Grantmakers can increase the impact of voluntary organizations and promote innovative ways of working by investing in collaborative online projects. Online collaboration creates the possibility for new ways of working and approaches to democracy.

Example
A project creates an information-sharing network that interconnects the web sites of ten organizations working on an environmental health issue. The project is used to provide databases that enable content sharing and build collaboration skills of participating organizations.


Common Types of Technology Funding
Strategy Development:
  technology assessment, planning and evaluation.
General Operating:
  machines, connectivity, training and support.
Software Development:
  for individual organizations or the entire sector.
Program Implementation:
  advocacy, service delivery.
Communications:
  electronic publishing, campaigns, recruitment, fundraising.
Technology Intermediaries:
  development, delivery or replication of services.
Knowledge Transfer/Community-building:
  learning networks, website portals.
Sector Development:
  community assessments, conferences, collaborations.

Taken from: “From Obstacles to Opportunities” by Summit Collaborative.


Starting the Conversation

The relationship between technology and grantmaking is a relatively new area of study, with just a handful of detailed research projects having been undertaken in the past two years. We have learned a great deal from these studies and from conversations with grantmakers who are active in the technology field. In Canada, broader conversations about technology and grantmaking are yet to be had. It is beginning these broader conversations that is the work of the Changing Technology Funding Practices Project.

These conversations will focus on the rapidly changing role that networked technologies play in voluntary sector work and the challenges that grantmakers face in responding to these changes. These conversations are not designed to encourage technology grantmaking for its own sake. Rather, through dialogue with grantmakers who are trying to address new challenges, we can develop responsive and practical tools to help grantmakers strategically evaluate the technology needs and requests of the Canadian voluntary sector.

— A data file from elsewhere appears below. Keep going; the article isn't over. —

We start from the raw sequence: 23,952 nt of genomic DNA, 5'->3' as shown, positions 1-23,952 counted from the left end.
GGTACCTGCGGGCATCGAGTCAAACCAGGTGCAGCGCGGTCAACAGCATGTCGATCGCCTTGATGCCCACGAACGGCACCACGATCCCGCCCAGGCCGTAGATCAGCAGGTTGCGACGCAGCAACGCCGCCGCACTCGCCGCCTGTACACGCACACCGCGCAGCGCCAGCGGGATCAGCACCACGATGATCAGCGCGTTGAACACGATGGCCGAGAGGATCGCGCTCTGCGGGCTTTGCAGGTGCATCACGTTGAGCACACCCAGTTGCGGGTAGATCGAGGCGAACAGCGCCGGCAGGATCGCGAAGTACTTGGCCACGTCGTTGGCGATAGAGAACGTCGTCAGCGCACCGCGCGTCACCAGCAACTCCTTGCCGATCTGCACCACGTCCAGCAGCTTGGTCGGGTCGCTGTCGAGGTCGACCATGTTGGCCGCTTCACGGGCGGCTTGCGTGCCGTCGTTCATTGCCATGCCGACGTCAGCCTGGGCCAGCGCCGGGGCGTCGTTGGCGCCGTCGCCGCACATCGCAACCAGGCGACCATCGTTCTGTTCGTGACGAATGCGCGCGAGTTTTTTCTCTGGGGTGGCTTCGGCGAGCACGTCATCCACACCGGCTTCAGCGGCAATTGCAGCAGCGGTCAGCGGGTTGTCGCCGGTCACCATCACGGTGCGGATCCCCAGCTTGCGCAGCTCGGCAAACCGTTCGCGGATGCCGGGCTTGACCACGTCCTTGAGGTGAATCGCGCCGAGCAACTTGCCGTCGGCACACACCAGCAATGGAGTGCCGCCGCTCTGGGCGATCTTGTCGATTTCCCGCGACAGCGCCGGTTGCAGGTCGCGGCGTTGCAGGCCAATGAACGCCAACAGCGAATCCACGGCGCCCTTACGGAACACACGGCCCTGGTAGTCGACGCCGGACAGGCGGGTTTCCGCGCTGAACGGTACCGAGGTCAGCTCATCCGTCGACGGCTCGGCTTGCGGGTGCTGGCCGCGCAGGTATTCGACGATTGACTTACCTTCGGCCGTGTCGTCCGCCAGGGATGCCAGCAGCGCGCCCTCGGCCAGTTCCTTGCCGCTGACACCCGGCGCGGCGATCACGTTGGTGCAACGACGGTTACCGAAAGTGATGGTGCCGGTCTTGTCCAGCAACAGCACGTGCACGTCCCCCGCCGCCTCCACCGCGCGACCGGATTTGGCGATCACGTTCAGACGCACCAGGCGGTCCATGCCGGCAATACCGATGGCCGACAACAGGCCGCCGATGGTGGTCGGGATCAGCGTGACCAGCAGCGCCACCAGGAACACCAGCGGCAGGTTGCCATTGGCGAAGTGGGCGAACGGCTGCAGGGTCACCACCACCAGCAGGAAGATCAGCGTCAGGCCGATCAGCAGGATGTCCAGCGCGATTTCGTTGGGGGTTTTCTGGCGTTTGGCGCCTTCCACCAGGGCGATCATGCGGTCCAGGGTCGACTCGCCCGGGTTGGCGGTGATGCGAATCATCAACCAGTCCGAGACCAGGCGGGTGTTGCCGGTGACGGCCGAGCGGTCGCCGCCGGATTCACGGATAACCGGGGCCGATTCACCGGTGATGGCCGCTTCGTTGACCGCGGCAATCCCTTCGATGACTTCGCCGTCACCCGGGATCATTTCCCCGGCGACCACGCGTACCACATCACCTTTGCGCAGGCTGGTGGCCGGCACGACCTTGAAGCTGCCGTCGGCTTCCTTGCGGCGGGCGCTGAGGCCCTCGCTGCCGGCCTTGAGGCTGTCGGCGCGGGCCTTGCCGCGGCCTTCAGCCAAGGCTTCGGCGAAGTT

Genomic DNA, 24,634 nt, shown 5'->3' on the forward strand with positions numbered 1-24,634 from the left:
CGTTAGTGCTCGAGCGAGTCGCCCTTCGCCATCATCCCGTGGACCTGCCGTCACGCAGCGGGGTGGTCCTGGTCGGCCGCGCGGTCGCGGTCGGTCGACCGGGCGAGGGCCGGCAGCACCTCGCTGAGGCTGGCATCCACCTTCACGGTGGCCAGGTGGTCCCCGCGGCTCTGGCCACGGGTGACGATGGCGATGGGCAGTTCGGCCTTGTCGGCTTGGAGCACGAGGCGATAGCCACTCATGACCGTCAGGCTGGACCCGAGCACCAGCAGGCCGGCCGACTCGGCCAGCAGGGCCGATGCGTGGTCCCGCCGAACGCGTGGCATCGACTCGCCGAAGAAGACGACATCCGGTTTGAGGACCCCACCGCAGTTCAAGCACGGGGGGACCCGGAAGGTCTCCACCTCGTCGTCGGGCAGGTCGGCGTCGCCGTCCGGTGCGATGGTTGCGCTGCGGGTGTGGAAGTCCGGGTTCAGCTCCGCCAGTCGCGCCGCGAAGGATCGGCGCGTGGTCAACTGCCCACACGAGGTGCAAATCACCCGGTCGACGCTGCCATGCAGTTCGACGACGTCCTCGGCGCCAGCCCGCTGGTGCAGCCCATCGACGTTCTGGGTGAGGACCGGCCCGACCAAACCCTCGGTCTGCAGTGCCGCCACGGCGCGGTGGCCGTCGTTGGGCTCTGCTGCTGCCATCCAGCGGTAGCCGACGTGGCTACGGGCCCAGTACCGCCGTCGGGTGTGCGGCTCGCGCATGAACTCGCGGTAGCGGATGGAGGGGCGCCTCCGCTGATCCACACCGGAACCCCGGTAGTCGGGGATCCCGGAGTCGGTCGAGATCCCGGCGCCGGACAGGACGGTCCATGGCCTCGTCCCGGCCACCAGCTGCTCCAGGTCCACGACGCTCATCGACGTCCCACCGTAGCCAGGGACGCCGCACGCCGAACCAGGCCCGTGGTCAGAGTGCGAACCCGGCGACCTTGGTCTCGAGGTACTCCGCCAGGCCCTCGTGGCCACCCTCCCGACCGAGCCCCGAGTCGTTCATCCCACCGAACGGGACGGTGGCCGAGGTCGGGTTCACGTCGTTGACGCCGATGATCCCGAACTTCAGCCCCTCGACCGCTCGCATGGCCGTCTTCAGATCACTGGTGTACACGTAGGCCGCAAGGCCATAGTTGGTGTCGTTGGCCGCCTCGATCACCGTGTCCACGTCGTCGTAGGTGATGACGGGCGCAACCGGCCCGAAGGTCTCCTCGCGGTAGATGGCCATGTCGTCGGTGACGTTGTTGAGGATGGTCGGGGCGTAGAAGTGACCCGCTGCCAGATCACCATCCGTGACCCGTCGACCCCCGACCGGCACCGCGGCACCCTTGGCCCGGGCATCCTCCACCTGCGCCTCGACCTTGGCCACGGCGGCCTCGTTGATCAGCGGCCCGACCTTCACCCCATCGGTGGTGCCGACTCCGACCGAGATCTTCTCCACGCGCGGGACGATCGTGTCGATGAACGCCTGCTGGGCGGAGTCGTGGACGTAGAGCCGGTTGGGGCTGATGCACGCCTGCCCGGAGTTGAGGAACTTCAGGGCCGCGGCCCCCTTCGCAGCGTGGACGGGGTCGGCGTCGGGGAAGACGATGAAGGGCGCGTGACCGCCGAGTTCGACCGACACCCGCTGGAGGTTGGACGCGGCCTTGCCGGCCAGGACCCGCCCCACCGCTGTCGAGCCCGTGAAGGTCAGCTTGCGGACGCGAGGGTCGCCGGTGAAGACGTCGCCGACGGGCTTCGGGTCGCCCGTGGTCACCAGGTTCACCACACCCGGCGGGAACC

As a grantmaker, we encourage you to get involved, to add your voice to one or more of the following Changing Technology Funding Practices Project activities.

Exploring the issues

This Project is exploring and summarizing current thinking on technology grantmaking. Three types of documents are being produced:

  • This background paper, which provides an overview of technology opportunities in the voluntary sector, challenges commonly faced by grantmakers and strategic technology grantmaking approaches.
  • Presentations and briefing kits that summarize key concepts such as the cost of basic infrastructure and the “Six Elements of Strategic Grantmaking.”
  • A dynamic collection of tools for grantmakers including boilerplate technology funding guidelines, cost analysis frameworks and strategic technology assessment tip sheets.

In all of this documentation, there is a dual focus on the role of basic technology infrastructure in the voluntary sector and the growing importance of strategic, mission-driven technology work that focuses “beyond the box.”

Let’s start talking